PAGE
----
My first test was connecting a 4×20 line LCD and a few DS18S20 1-wire temp sensors to the propeller chip. Everything was very easy to learn the LCD was interfaced with no external components and the 1-wire bus only required a 4.7K pull up resistor.

Propeller PDB with LCD and 1-wire bus

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Central Air Pool Heat-Cool

by on Apr.24, 2010, under Projects

Worked today on my central air pool heat/cool system. The goal for the new system is to be able to operate in normal house cool mode, pool heat mode, and pool cool mode all in one HVAC system. The new system uses a reversing valve to pump down unused portions dramatically cutting down on the amount of refrigerant needed.

hvac-house_cool

Check out the project page for more info:

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Infiniband

by on Jul.30, 2009, under Hardware

Infiniband is an often overlooked technology outside of the supercomputer / clustering space. I think that is a shame given some of the amazing aspects of this technology. Infiniband is a serial connection with a raw full duplex data rate of 2.5 Gbit/s known as 1x single data rate (SDR) mode. In addition to a double data rate (DDR) and a quad data rate (QDR) mode, links can be aggregated in units of 4 or 12 paths yielding up to 120 Gbit/s in 12X QDR mode. In a day where server motherboards are just starting to see 10 Gibt/s ethernet cards, the most common “low speed” infiniband options is 10 Gbit/s 4X SDR cards. Infiniband uses remote direct memory access (RDMA) for data transfer allowing data to be moved between hosts directly without any CPU cycles. All of this happens in about 1/4th the port to port speed of 10 Gbit/s ethernet!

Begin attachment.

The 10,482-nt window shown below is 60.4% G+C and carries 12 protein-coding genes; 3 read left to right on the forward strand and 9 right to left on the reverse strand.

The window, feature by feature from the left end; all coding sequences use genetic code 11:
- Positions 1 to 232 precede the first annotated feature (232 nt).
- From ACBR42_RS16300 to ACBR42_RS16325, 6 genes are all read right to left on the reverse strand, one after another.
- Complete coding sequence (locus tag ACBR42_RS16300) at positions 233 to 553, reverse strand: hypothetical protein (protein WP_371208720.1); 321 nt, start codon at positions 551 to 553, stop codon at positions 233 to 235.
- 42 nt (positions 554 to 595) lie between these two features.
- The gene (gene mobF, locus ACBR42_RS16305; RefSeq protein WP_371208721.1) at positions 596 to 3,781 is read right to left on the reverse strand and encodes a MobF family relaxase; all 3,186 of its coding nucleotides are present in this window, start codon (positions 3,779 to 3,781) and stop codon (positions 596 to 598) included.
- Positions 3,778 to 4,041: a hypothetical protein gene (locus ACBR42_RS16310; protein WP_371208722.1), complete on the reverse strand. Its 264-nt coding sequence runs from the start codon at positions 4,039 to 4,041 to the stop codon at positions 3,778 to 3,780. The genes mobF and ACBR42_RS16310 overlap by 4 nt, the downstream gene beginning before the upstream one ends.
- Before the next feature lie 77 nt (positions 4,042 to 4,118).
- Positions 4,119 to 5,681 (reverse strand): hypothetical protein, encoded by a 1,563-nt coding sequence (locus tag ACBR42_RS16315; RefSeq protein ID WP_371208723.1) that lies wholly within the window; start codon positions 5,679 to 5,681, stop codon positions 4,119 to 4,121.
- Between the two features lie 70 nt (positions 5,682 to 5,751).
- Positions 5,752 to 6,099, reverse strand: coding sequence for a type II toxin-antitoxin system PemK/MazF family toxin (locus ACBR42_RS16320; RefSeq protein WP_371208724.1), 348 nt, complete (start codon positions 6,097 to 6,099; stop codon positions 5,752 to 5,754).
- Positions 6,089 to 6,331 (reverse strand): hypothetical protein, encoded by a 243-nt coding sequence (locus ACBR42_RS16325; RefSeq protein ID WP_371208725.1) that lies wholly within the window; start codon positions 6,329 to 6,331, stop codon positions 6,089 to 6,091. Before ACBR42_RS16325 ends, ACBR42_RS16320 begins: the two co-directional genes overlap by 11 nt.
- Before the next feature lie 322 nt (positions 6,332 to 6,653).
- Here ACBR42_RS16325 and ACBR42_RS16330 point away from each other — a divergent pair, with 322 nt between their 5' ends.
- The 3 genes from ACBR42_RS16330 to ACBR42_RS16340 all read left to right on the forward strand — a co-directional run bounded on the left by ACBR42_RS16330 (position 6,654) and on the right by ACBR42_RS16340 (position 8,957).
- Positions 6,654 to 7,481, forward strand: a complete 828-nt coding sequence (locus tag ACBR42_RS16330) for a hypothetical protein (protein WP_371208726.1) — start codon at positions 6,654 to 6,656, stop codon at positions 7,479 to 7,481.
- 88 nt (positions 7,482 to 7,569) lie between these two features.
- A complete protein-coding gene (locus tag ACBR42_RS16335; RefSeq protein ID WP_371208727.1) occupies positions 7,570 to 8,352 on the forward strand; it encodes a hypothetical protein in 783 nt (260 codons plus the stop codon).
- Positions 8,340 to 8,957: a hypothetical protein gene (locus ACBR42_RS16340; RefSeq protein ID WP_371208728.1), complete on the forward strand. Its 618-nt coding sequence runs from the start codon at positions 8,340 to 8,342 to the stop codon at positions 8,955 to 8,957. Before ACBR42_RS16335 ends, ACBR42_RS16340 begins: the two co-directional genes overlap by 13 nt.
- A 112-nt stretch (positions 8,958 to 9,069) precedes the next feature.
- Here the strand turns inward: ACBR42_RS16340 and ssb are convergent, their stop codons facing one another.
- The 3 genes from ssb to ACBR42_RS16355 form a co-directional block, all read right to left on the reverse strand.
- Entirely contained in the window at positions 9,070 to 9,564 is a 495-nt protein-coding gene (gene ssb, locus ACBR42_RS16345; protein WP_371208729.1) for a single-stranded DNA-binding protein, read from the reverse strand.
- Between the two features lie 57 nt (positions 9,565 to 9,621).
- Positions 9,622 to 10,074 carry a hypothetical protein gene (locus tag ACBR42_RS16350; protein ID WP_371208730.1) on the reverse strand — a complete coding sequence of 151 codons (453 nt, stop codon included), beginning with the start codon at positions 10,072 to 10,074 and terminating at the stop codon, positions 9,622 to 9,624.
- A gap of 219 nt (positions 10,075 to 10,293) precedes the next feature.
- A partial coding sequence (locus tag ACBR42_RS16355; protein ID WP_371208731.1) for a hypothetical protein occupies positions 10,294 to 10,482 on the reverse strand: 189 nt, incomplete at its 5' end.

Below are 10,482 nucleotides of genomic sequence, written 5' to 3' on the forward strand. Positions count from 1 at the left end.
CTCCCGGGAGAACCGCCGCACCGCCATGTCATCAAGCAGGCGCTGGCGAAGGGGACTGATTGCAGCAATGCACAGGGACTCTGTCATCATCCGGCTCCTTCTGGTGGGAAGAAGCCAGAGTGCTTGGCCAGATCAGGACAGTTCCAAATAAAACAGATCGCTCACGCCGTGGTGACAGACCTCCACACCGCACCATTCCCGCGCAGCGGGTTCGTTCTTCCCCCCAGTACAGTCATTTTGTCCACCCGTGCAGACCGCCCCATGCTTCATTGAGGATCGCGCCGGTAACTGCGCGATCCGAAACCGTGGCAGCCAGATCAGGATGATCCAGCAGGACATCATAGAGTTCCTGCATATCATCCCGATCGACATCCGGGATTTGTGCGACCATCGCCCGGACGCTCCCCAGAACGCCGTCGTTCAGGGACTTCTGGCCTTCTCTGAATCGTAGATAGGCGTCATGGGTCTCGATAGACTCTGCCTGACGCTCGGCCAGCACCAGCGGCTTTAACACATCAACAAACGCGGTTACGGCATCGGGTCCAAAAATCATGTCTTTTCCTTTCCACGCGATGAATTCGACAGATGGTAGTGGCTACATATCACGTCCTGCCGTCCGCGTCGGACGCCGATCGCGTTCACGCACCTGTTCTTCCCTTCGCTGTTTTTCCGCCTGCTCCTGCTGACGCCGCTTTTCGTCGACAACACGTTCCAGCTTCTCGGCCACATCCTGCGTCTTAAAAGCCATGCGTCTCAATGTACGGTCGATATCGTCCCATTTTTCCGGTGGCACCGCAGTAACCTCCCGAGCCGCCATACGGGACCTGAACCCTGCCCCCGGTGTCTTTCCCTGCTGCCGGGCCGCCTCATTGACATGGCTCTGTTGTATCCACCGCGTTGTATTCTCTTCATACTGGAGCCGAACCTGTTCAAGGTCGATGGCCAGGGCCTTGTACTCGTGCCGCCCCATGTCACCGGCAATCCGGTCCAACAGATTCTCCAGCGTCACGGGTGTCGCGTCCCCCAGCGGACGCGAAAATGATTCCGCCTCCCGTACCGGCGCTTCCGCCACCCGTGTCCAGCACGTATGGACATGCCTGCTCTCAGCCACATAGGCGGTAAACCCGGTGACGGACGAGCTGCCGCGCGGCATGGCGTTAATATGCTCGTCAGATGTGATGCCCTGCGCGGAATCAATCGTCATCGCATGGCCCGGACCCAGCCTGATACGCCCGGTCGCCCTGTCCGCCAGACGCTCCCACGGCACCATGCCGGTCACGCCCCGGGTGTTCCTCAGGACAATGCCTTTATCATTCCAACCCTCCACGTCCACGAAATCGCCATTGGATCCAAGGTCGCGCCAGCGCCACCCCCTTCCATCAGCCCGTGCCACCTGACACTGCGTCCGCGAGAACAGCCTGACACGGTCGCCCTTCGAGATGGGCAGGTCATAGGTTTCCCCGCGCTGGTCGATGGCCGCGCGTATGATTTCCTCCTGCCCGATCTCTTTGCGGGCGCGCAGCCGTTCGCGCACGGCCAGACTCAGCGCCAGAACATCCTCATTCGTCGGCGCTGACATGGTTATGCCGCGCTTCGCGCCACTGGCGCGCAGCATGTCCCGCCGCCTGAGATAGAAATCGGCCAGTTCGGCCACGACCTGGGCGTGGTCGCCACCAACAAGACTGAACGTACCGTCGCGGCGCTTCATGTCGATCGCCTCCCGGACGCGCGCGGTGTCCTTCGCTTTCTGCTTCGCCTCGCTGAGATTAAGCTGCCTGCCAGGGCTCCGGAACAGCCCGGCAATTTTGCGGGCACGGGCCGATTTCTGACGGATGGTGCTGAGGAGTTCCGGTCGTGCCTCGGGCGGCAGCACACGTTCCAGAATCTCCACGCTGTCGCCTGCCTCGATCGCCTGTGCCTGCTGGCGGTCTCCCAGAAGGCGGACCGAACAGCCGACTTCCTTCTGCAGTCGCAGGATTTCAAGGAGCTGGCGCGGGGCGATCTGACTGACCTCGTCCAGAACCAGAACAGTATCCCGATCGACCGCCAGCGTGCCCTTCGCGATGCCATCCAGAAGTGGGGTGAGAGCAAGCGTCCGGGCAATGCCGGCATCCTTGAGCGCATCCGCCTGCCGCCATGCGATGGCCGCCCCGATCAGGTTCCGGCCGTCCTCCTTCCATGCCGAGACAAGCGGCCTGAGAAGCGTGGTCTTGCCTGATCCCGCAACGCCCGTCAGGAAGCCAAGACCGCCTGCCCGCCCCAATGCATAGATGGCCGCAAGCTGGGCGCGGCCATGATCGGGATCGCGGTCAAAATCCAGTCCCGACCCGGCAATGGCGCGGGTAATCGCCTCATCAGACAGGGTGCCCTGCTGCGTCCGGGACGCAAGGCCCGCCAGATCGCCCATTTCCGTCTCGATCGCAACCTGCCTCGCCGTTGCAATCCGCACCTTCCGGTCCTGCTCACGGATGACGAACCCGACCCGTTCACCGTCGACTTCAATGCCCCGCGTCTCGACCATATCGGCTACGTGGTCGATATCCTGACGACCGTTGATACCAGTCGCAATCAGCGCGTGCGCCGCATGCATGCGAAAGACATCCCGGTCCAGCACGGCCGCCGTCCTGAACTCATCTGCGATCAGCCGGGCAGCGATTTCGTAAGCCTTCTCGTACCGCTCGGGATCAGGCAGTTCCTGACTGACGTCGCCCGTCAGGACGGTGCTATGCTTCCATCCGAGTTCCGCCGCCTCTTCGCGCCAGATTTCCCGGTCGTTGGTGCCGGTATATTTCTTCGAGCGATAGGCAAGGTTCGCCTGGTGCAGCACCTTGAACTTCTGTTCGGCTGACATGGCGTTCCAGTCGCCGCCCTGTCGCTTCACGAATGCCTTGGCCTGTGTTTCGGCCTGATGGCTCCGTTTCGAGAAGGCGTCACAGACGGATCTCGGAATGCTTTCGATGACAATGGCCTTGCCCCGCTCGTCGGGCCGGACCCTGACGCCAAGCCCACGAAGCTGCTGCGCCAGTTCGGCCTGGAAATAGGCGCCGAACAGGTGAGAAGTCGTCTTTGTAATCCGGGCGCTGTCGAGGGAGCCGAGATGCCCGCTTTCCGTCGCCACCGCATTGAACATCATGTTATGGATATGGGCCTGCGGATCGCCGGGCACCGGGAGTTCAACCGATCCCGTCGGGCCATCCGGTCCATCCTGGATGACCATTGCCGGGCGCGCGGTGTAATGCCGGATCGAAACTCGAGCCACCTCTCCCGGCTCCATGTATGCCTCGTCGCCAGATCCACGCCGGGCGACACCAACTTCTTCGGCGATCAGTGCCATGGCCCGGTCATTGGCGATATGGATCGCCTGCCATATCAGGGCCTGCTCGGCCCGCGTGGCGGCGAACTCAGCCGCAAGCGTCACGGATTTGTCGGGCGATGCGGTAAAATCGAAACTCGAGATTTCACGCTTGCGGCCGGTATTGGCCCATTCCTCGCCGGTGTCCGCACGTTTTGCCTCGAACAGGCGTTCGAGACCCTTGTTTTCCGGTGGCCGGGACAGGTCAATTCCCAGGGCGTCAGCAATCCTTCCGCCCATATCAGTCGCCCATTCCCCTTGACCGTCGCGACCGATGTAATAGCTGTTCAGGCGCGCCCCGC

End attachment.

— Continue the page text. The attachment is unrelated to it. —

The part I like best about Infiniband is the price, especially the used market. Lets take a look at a common setup on eBay. There are lots of switch options, but I like the TopSpin 120 also know as the Cisco 7000p. This is a 24 port 4X SDR 10 Gbit/s switch that runs for $750 – $1500 depending on the used source. There are even more options for Infiniband cards, I tend to stick with Mellanox chip set based cards and they can be found for as little as $40 for PCI-X and around $125 for PCI express. The only thing that is going to cost you more with Infiniband is the cables, they will run you $20 – $50 each.